Esther Simelane is 65 years old. Widowed with 6 children and 15 grandchildren, you’d think she’s ready for a nice retirement. Not Esther. Quite the opposite, in fact. Esther is what you’d call a mover and and a shaker. A dynamo.
It started back in 2010 when AfricaWorks Swaziland launched its poultry project, with the mission to provide opportunities for income generation and food security for those affected by HIV/AIDS, including orphans, caregivers, and single parents. AfricaWorks is a Local Community Institution and one of our strategic partners in southern Africa.
Esther was one of the first poultry farmers in this project.
With training from AfricaWorks, Esther began her journey by learning how to manage a poultry business. Running a poultry business is not always easy, and Esther learned that first hand. After a several cycles that were not very good, Esther pressed on and improved by successfully rearing 1,000 chicks, qualifying her to graduate to owning her very own business with 3,000 chicks.
Esther was then able to receive a loan from FINCORP, a micro-finance company in Swaziland. Because of this loan, her income improved significantly and she was earning three times what she was previously making—now able to support six of her grandchildren and paying the school fees for three of her children. Her youngest child just started highschool, her second youngest will be attending University in August, and her oldest daughter is in her fourth year at Wits University in South Africa. This growth and achievement began to encourage her family and dependents to learn her business and start rearing chicks.
Esther hatches other ideas.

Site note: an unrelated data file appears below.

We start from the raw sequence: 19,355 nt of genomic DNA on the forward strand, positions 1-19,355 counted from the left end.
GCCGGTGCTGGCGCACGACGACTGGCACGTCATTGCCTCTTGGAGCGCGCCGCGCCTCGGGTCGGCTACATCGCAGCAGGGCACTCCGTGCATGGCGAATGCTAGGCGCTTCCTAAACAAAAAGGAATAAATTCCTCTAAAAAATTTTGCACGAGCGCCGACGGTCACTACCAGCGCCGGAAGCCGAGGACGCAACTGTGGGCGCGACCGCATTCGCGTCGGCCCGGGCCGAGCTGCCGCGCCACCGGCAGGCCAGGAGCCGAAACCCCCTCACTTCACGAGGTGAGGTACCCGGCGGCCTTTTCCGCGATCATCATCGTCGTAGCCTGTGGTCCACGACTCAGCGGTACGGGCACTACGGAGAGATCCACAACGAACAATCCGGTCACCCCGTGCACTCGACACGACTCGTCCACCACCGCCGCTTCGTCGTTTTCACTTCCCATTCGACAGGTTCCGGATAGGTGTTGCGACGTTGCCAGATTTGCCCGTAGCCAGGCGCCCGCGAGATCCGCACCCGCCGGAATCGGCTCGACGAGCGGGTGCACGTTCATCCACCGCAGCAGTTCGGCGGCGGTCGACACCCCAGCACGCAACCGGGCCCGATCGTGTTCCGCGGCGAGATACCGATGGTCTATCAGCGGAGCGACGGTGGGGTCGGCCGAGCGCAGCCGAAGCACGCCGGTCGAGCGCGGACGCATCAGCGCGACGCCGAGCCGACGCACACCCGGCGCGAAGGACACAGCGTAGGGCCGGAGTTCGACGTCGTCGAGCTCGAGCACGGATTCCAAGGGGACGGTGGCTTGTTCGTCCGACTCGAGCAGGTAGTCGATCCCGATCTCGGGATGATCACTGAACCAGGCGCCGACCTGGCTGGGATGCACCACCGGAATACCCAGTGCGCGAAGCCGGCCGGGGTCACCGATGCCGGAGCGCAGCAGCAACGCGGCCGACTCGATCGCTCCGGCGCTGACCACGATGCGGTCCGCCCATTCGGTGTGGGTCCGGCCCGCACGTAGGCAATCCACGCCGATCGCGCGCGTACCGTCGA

Over the past 6 years with AfricaWorks Esther developed a business mind. This newfound business savvy has even led her to begin new businesses, employing more people, and improving her community.
She started a “tuck” shop business in December 2014, which is a small shop that sells necessities. Since she lives a long distance from town, having a shop like this is very convenient for her community and makes a great market for her business. She currently employs two people to run the shop.
Esther didn’t want to stop there, though. She was bit by the entrepreneurial bug again and has started a tree cutting business. This business is managed by her son and employs six more people in her community.
Again, Esther keeps going to improve her community. In February of this year, she drilled a borehole on her property due to the drought. Initially, this was built to ensure her poultry business had access to water. After realizing that others in her community needed access to water, she now provides water to community members when it’s needed.
When Esther first began her poultry business, she was making $164 per chick-rearing cycle. Today, she makes a profit of around $1,000 each month through all her businesses! She is also the chairperson of her local cooperative. With hard work, faith, and prayer, it is truly possible to move out of poverty and into business.
Whatever you do, work at it with all your heart, as working for the Lord, not for human master, since you know that you will receive an inheritance from the Lord as a reward. It is the Lord Christ you are serving.
Colossians 2: 23-24